Weather Dashboard

Last year, we installed a wi-fi enabled weather station on our property: the Rainwise MK-III-LR. Every few seconds, it sends updated weather data to the cloud. We chose to route the data to Wunderground, allowing it to be a peer among many personal weather stations in the area, which also opens up the data to the public.

It turns out that the Wunderground API is pretty robust, and I was considering writing a WordPress plugin that would allow you to specify any weather station and have the information display on your site. Unfortunately, the API limits each user to a fairly small amount of monthly calls, unless you want to pay real, cash money. Therefore, to use the plugin, you’d have to sign up for a developer account on Wundergound and use your own API token, which might be a bit above the average blogger’s desire.

Until I find a better solution, I’ll post the code here that I used to display my personal weather data on the farm website.

First, here’s the display on the front end:

Screen Shot 2016-05-19 at 12.31.07 PM


To generate the view on the front end, first I added some HTML.

<h4>Weather as reported by wx station KINRICHM9</h4>
<span id="time_since_observed"></span><span id="offset"></span>
<table class="table table-striped wx">
    <caption><h5>Current Conditions</h5></caption>
    <tr><td>Temp:</td><td><span id="current_temp"></span></td></tr>
    <tr><td>Dewpoint:</td><td><span id="dewpoint"></span></td></tr>
    <tr><td>Relative Humidity:</td><td><span id="humidity"></span></td></tr>
    <tr><td>Wind Speed:</td><td><span id="wind_speed"></span></td></tr>
    <tr><td>Wind Direction:</td><td><span id="wind_direction"></span></td></tr>
    <tr><td>Barometric Pressure:</td><td><span id="baro"></span></td></tr>
    <tr><td>Pressure Trend:</td><td><span id="baro_trend"></span></td></tr>


Then, we need to make the call to the API with JavaScript.

 jQuery(document).ready(function($) {
   url : "",
   dataType : "jsonp",
   success : function(parsed_json) {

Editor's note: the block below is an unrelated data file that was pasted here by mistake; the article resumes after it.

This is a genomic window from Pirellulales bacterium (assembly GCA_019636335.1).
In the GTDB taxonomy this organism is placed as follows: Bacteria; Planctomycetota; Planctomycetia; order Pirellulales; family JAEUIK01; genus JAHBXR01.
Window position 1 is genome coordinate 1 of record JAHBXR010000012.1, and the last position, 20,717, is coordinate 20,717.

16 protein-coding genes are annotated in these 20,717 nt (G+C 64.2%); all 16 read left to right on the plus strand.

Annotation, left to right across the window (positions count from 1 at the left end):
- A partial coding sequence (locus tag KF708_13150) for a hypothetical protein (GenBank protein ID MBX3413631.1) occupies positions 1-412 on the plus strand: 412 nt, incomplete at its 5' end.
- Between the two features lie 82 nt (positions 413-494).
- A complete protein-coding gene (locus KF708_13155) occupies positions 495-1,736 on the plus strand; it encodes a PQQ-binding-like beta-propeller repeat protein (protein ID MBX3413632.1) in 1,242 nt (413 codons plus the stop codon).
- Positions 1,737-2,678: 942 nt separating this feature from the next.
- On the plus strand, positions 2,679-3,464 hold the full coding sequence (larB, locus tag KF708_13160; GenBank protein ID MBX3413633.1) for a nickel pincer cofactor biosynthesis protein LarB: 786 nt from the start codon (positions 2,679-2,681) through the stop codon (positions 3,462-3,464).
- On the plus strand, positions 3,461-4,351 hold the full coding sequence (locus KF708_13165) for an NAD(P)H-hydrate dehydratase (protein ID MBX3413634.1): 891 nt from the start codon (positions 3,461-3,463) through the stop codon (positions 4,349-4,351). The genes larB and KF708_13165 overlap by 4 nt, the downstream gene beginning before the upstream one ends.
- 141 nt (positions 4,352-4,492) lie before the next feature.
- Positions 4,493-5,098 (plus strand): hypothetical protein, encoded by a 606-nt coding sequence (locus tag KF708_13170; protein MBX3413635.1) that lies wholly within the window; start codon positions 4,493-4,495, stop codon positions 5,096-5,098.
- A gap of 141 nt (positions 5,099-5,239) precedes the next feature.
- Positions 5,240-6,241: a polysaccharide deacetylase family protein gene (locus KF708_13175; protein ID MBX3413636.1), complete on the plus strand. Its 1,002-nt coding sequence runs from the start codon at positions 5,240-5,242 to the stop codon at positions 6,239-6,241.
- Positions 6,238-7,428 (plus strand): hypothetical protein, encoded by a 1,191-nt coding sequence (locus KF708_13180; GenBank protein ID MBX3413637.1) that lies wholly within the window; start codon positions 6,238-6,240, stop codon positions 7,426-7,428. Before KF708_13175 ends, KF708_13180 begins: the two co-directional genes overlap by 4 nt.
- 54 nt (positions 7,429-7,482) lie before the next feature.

var time = parsed_json['current_observation']['observation_time'];
    var time_offset = parsed_json['current_observation']['local_tz_offset'];
    var temp_f = parsed_json['current_observation']['temp_f'];
    var temp_c = parsed_json['current_observation']['temp_c'];
    var hum = parsed_json['current_observation']['relative_humidity'];
    var dewpoint = parsed_json['current_observation']['dewpoint_string'];
    var wind_speed = parsed_json['current_observation']['wind_mph'];
    var wind_knots = Math.round((wind_speed / 1.16) * 10) / 10;
    var wind_degrees = parsed_json['current_observation']['wind_degrees'];
    var baro = parsed_json['current_observation']['pressure_in'];
    var baro_trend = parsed_json['current_observation']['pressure_trend'];
    var baro_trend_text = "Can't calculate (I broke my abacus)";
    if (baro_trend == "+") { baro_trend_text = "Going up, yay!"};
    if (baro_trend == "-") { baro_trend_text = "Going down&hellip;"};

   $( "#time_since_observed" ).replaceWith(time);
   $( "#offset" ).replaceWith("(UTC " + time_offset + ")");
   $( "#current_temp" ).replaceWith(temp_f + " F (" + temp_c + " C)");
   $( "#humidity" ).replaceWith(hum);
   $( "#dewpoint" ).replaceWith(dewpoint);
   $( "#wind_speed" ).replaceWith(wind_speed + " MPH (" + wind_knots + " knots)");
   $( "#wind_direction" ).replaceWith("From " + wind_degrees + "&#176; true");
   $( "#baro" ).replaceWith(baro + " inHg");
   $( "#baro_trend" ).replaceWith(baro_trend_text);


It should be noted that this only updates on page refresh, and is really just a test to see if the API would access our weather data.

Link to website